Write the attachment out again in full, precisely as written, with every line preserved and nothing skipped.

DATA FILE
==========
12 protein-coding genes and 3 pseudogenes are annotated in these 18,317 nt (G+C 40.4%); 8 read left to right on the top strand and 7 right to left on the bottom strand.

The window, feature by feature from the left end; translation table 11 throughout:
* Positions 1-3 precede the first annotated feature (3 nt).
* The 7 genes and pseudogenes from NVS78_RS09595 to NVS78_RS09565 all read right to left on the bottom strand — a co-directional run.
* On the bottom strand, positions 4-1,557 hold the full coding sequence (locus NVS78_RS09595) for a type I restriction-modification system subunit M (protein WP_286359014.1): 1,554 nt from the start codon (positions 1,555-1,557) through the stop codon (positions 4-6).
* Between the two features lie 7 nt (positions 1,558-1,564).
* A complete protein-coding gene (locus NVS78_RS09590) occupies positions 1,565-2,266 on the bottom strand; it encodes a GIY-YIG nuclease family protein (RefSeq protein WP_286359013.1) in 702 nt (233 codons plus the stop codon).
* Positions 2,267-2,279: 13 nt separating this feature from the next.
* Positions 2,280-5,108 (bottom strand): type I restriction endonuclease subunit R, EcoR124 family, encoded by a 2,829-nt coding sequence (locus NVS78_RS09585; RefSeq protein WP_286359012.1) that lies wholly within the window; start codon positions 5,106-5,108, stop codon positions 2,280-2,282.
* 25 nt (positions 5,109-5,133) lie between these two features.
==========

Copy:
12 protein-coding genes and 3 pseudogenes are annotated in these 18,317 nt (G+C 40.4%); 8 read left to right on the top strand and 7 right to left on the bottom strand.

The window, feature by feature from the left end; translation table 11 throughout:
* Positions 1-3 precede the first annotated feature (3 nt).
* The 7 genes and pseudogenes from NVS78_RS09595 to NVS78_RS09565 all read right to left on the bottom strand — a co-directional run.
* On the bottom strand, positions 4-1,557 hold the full coding sequence (locus NVS78_RS09595) for a type I restriction-modification system subunit M (protein WP_286359014.1): 1,554 nt from the start codon (positions 1,555-1,557) through the stop codon (positions 4-6).
* Between the two features lie 7 nt (positions 1,558-1,564).
* A complete protein-coding gene (locus NVS78_RS09590) occupies positions 1,565-2,266 on the bottom strand; it encodes a GIY-YIG nuclease family protein (RefSeq protein WP_286359013.1) in 702 nt (233 codons plus the stop codon).
* Positions 2,267-2,279: 13 nt separating this feature from the next.
* Positions 2,280-5,108 (bottom strand): type I restriction endonuclease subunit R, EcoR124 family, encoded by a 2,829-nt coding sequence (locus NVS78_RS09585; RefSeq protein WP_286359012.1) that lies wholly within the window; start codon positions 5,106-5,108, stop codon positions 2,280-2,282.
* 25 nt (positions 5,109-5,133) lie between these two features.